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Taiwan rejects 12,000 bottles of Sriracha tainted with sulfur dioxide

Entire shipment of Sriracha Hot Chili Sauce returned or destroyed in accordance with regulations

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Sriracha Hot Chili Sauce found to contain excess levels of sulfur dioxide. (FDA photo) 

Sriracha Hot Chili Sauce found to contain excess levels of sulfur dioxide. (FDA photo) 

TAIPEI (Taiwan News) — The Food and Drug Administration (FDA) on Tuesday (Sept. 19) announced that it rejected over 12,000 bottles of Sriracha hot sauce, which is popular in the U.S., for being tainted with sulfur dioxide.

An inspection of a shipment of Sriracha Hot Chili Sauce imported from the U.S. found bleach content that did not comply with regulations and levels of sulfur dioxide that exceeded FDA standards, reported the Liberty Times. A total of 12,600 bottles totaling 9,991.8 kg were returned or destroyed in accordance with regulations.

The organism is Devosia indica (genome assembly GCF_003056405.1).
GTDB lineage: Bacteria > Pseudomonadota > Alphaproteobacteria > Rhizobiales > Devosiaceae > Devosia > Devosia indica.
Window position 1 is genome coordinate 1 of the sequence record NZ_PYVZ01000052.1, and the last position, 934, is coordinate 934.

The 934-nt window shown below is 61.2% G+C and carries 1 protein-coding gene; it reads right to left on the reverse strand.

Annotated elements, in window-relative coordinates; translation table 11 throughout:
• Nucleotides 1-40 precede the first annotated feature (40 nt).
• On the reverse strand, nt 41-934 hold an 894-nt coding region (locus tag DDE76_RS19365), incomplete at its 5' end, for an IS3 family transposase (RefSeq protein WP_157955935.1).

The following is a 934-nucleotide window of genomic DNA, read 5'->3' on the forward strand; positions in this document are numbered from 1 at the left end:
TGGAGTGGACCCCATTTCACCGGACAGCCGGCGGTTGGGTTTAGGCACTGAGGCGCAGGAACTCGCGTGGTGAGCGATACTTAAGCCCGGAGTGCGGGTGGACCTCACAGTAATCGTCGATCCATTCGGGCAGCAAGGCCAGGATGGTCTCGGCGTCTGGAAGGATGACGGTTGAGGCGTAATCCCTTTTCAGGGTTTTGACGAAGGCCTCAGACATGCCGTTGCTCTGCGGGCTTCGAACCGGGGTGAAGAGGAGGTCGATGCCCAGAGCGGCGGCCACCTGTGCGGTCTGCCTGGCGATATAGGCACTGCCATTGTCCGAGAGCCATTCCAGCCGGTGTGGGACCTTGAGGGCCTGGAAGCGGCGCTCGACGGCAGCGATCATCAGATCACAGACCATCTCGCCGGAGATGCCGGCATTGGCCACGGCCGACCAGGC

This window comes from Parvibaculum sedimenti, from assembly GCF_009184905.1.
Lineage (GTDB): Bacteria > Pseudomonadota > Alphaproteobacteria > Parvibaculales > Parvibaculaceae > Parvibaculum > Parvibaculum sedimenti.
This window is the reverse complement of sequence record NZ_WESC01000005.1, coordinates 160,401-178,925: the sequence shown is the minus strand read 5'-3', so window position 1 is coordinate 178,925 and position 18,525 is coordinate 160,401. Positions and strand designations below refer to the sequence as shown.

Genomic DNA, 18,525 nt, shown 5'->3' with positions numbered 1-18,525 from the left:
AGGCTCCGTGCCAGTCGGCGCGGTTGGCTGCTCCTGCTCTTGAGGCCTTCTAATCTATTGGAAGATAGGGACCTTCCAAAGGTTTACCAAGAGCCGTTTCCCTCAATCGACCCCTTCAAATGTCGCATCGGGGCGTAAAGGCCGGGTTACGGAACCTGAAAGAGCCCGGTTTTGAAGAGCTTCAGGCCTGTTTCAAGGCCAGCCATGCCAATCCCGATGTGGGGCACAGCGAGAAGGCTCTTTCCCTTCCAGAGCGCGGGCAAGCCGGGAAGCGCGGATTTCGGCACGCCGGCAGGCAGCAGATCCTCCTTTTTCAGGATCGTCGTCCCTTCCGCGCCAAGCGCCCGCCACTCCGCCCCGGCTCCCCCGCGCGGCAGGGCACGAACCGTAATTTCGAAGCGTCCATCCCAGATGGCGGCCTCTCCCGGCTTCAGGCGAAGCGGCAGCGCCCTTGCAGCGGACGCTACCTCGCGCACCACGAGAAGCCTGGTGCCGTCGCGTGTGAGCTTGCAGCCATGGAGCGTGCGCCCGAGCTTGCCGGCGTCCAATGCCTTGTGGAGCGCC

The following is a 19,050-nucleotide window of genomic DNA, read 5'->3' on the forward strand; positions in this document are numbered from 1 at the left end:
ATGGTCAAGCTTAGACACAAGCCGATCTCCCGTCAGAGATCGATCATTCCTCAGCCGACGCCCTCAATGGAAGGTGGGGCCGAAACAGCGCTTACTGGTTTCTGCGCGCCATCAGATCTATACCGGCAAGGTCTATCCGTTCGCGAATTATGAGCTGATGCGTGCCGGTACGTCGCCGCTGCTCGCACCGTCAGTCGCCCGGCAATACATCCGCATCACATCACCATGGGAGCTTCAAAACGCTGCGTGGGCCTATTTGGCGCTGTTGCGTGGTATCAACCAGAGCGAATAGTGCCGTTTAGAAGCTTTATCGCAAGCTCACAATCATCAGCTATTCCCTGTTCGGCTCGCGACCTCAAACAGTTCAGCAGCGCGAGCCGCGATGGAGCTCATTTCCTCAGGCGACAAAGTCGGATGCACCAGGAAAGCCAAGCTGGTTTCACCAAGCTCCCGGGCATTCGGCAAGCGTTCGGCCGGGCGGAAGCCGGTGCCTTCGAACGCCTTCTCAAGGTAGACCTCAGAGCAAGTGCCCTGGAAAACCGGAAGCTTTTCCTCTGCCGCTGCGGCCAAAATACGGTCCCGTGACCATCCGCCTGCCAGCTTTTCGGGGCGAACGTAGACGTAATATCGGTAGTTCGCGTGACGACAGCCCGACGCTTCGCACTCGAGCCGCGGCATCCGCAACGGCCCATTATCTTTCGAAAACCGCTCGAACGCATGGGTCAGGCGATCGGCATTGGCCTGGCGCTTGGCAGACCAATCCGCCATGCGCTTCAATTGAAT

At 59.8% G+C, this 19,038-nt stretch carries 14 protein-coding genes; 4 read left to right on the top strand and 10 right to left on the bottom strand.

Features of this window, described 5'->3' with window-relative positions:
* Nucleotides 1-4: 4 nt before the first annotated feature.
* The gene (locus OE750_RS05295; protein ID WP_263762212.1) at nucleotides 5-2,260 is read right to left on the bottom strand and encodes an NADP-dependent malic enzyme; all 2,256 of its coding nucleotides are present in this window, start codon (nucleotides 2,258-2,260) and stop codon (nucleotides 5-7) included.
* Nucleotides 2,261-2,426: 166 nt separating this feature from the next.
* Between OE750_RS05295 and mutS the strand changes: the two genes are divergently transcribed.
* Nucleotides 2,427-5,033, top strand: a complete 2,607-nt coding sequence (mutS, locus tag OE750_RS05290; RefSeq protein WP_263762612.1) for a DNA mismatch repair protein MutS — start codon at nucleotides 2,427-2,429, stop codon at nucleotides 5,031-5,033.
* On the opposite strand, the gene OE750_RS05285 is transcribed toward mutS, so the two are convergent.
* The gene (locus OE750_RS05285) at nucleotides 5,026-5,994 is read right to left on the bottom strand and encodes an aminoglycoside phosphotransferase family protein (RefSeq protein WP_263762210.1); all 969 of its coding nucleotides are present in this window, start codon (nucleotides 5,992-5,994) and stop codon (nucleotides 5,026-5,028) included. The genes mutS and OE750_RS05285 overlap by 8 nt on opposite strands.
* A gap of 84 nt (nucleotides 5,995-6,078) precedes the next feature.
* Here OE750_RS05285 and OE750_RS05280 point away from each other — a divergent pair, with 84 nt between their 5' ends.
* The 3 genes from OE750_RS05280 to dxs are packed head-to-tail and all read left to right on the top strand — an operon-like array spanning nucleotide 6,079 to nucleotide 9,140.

Since this was the first time the product had violated regulations, the FDA will increase the rate of inspections. This particular shipment of Sriracha Hot Chili Sauce had been imported from the U.S. by Emporium Corporation (河洛企業).

FDA Deputy Director-General Lin Chin-fu (林金富) was cited as saying according to the "Standards for Specification, Scope, Application, and Limitation of Food Additives," sulfur dioxide should not exceed 0.03 grams per kilogram. However, this batch of chili sauce was found to contain 0.5 g per kg.

Since this is the first instance of non-compliance in the past six months, in the future, importers of this chili sauce from the U.S. will face increased inspection rates. Non-compliant products will be required to be returned or destroyed in accordance with regulations.

Sulfur dioxide has bleaching and color-preservative effects and is an allergen to the human body. Excessive consumption of sulfur dioxide may cause gastrointestinal or respiratory discomfort, such as nausea, vomiting, chest tightness, and breathing difficulties, and may even trigger asthma attacks.